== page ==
Woody – A New Fishing Buddy


Woody makes the fishing experience even more fun.

Friday I decided to go fishing at the trout hatchery upstream from Elkader, Iowa.  It had been a helluva week.  I had been working my butt off cleaning and fixing things around Dad’s house, getting sicker and sicker from indoor allergies.  A little trip north (to Clayton County) to celebrate a productive week seemed in order.

Long story short, no fish came home.  I only caught two and they were not large enough to keep even kitty Jesse fed.  It’s not surprising the action was slow.  We’ve had three minor snow storms in the last few days and with the sharp weather transitions sometimes the fishing action stops.  Just getting out in the fresh air was worth the drive.


Woody is watching the trout with great interest!

Woody, the Labrador met the last time, was quite a distance away when I arrived.   He was watching Aaron, one of the DNR guys, who was feeding the trout in the raceways.  One call of Woody’s name and there was a blur of flying legs, ears, tongue, and tail as the dog came running at the fastest speed he could muster.

With some beef sticks in hand, Woody was happy to see me. The energetic dog and I played fetch (his idea – he brought a stick) and it was fun to watch him in motion.  Note:  I figured there are many dog lovers who will appreciate a friendly Labrador… most of the pictures are of him this time!

Woody posing by the Turkey River

After throwing two fish back, falling and skinning my hand, the cold (15 degrees with a strong wind) started to get to me.  It was time to think about heading home.

Following the fishing, I had a fun conversation with Aaron.  One of the interesting facts learned is that if one wants to catch catfish in the Turkey River, you should go downstream a ways.  That is because during the spring months, catfish travel upstream from the Mississippi River to the Turkey River and are blocked by the dam in Elkader; they cannot get any farther upstream.  Later in the fall, the catfish migrate back downstream to the deep holes in the Mississippi.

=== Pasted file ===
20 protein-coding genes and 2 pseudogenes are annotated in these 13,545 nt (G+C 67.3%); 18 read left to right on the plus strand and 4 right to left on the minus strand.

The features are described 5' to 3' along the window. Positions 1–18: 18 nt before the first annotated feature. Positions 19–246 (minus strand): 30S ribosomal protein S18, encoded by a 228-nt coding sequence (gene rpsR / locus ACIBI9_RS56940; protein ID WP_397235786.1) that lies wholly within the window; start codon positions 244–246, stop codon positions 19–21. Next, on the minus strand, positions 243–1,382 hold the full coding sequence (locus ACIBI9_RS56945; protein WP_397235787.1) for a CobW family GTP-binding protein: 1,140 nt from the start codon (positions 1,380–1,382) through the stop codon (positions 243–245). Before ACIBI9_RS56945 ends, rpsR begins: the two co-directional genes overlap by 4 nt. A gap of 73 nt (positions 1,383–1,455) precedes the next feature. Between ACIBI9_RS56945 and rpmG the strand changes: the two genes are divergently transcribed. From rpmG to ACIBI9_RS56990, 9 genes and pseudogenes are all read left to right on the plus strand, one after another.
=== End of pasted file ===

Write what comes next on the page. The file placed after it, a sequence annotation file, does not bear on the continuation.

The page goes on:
Aaron and I talked about a number of fishing locations that the DNR stocks and he had some recommendations for places to try.  The DNR provides a comprehensive map (the paper copy is better than online maps, in my opinion) with all of the trout fishing streams marked, including the streams with catchable trout as well as the special regulation fisheries.  I’m enthused about the 2014 trout fishing season which starts in early April (for most people – not me!)   There will be pictures in the coming days.

7_Corn DeerFinally it was time to go.  On the way out of the Big Springs area, I encountered a lot of wildlife including at least a dozen deer and more wild turkeys than one could count.

Within 20 or so miles, a sudden sickness wiped me out and I had to pull over and sleep a bit with the engine running.  The stomach was a mess.  But it was over quickly.  I really think the cold country air, drinking a lot of water, and having some physical activity is terrific medicine.  Just being in the country for a few hours seemed to have a purifying effect, physically and spiritually.

Despite coming home without any fish, it all worked out well.  I loaded the smoker and crashed for a few hours, waking up feeling much better.  Jesse James didn’t mind having smoked pork ribs instead of trout.  But he did sniff the fishing clothes – likely wondering about the dog’s scent.  It sure was a fun little day trip, especially having a canine fishing buddy to hang out with.

Thanks for riding along and meeting Woody.  It’s likely you’ll see more of him as I camp at Big Springs later this year.  Woody will be well fed!

Take care!

Bradford, the “Van Trekker”

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